• Michael Palin

    Born in Sheffield, Yorkshire, Michael Palin was a student of history at Oxford, where he wrote and performed in theatrical shows with Terry Jones. The two became writing partners whose TV credits included "The Frost Report," "Marty," "Do Not Adjust Your Set," and "The Complete and Utter History of Britain," before the formation of Python.

    The most innocent-looking of the group -- and consequently able to play some of the most subversive parts, such as gangsters or unctuous presenters, to uproarious effect -- Palin is best known for such Python characters as the leader of the Spanish Inquisition; the devious proprietor of a pet shop selling dead parrots, or of a cheese shop devoid of cheese; the transvestite lumberjack; the host of the game show "Blackmail"; the bicyclist Mr. Pither; the mentally-challenged Mr. Gumby; the leader of the Knights Who Say "Ni!"; and Roman governor Pontius Pilate, afflicted with a giggle-inducing speech impediment.

    Palin's greatest Python moment, however, might be the absurd "Fish Slapping Dance," in which he is knocked off Teddington Lock into the Thames by a man wielding a very large fish.

    Outside of Python, Palin played a nice-guy torturer in "Brazil," and an animal-loving jewel thief in "A Fish Called Wanda." Palin's other credits (as writer, actor, or both) include the TV series "Ripping Yarns" (with Terry Jones); "Jabberwocky" and "Time Bandits" (with Terry Gilliam); "The Missionary"; "A Private Function"; and as the lead role in both the Alan Bleasdale 1991 TV series “G.B.H.” and the 2014 three-part supernatural thriller “Remember Me” for BBC1.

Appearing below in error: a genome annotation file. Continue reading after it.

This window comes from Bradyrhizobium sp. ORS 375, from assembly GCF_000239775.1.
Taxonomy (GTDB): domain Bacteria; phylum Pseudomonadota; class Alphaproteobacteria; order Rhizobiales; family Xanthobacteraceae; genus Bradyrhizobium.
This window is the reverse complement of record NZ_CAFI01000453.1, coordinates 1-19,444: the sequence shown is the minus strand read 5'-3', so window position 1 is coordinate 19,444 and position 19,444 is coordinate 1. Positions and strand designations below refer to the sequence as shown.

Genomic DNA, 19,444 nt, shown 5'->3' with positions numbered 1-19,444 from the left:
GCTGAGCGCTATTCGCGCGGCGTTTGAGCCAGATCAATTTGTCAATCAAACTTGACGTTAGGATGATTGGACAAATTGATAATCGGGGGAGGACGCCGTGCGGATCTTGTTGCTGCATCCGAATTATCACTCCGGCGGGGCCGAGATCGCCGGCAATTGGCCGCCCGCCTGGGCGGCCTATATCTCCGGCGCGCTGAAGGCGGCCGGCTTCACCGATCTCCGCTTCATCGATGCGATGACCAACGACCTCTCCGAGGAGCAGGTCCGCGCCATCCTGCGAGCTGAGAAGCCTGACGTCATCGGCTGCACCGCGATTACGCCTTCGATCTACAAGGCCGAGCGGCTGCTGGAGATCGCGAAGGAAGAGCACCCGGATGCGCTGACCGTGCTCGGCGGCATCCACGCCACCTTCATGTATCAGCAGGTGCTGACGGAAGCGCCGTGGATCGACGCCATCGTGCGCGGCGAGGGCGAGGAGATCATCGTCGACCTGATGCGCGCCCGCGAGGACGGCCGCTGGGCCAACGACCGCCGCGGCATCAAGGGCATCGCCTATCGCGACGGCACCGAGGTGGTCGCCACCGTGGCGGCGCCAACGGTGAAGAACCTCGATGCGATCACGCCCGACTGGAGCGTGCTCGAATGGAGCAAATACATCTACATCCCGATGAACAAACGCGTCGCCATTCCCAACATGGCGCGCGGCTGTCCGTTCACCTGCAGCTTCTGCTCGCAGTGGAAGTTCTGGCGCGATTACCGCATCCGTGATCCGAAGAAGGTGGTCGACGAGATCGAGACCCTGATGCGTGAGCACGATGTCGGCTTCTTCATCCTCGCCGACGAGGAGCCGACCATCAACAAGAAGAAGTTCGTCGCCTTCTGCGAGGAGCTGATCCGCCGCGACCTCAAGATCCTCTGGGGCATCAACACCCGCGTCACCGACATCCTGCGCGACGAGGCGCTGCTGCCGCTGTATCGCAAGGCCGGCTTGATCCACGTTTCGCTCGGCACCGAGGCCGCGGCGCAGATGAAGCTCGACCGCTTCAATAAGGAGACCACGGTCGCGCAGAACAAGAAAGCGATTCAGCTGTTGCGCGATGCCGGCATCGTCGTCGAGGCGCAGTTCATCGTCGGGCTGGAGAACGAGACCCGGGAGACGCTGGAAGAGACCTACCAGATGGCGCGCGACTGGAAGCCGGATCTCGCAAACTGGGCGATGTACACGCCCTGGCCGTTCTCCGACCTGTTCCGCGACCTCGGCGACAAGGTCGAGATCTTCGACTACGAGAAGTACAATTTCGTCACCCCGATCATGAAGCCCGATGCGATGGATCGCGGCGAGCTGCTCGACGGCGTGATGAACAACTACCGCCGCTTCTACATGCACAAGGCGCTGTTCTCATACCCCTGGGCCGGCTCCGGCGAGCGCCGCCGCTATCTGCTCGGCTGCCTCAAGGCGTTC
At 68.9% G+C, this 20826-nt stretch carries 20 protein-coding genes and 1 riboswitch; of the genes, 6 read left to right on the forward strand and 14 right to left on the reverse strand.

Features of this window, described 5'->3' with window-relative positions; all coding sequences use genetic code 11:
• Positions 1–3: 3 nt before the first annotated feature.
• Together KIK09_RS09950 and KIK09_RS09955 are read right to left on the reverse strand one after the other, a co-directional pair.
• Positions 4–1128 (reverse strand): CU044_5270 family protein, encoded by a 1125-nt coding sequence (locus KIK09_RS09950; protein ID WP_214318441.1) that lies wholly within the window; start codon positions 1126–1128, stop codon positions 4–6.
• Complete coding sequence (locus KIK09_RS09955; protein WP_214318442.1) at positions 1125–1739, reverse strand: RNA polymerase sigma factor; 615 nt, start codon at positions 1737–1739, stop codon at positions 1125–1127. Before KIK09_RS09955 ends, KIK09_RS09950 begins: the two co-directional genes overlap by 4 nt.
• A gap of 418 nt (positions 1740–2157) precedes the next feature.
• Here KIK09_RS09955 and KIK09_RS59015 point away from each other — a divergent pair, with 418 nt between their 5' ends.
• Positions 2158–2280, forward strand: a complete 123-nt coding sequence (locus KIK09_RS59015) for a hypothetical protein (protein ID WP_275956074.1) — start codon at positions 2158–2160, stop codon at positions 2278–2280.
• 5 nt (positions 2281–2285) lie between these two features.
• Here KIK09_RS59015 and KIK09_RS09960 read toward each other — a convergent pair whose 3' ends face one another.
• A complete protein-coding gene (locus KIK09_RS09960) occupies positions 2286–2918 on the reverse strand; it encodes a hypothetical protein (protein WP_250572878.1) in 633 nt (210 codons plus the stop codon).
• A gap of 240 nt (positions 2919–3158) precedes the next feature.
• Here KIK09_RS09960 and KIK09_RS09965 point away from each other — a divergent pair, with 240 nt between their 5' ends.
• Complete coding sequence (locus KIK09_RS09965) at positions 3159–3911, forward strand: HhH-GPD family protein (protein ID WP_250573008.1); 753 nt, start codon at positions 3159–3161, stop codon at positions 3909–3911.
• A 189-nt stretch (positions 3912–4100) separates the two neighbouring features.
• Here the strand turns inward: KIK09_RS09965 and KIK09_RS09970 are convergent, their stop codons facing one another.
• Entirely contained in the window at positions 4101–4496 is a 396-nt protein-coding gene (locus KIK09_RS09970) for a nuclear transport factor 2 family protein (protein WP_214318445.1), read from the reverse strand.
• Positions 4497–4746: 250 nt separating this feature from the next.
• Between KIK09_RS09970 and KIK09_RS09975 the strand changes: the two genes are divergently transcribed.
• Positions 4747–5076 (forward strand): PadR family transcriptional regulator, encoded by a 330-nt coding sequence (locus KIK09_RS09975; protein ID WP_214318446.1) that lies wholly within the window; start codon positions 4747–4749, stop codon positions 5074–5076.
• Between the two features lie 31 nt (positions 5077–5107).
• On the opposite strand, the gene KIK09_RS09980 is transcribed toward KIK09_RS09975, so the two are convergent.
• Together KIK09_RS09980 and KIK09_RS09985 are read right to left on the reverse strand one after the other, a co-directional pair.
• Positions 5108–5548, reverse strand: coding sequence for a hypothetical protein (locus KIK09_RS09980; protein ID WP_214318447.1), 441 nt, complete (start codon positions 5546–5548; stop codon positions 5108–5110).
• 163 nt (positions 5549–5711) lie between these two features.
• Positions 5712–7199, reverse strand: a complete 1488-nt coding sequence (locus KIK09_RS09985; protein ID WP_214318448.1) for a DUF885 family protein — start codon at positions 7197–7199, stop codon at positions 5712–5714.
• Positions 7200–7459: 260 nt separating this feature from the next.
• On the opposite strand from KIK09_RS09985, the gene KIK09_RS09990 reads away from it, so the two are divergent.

Palin gained further renown beyond the comedy world with his successful documentaries recounting his globe-trotting travels, such as "Around the World in Eighty Days"; "Pole to Pole"; "Full Circle"; "Michael Palin's Hemingway Adventure"; "Sahara"; "Himalaya"; "Michael Palin's New Europe"; and "Brazil."

    He has also published three volumes of his diaries, and two novels: "Hemingway's Chair" and "The Truth." His children's books including "Small Harry and the Toothache Pills." His play, "The Weekend," was produced in London in 1994.

    By David Morgan, 2014

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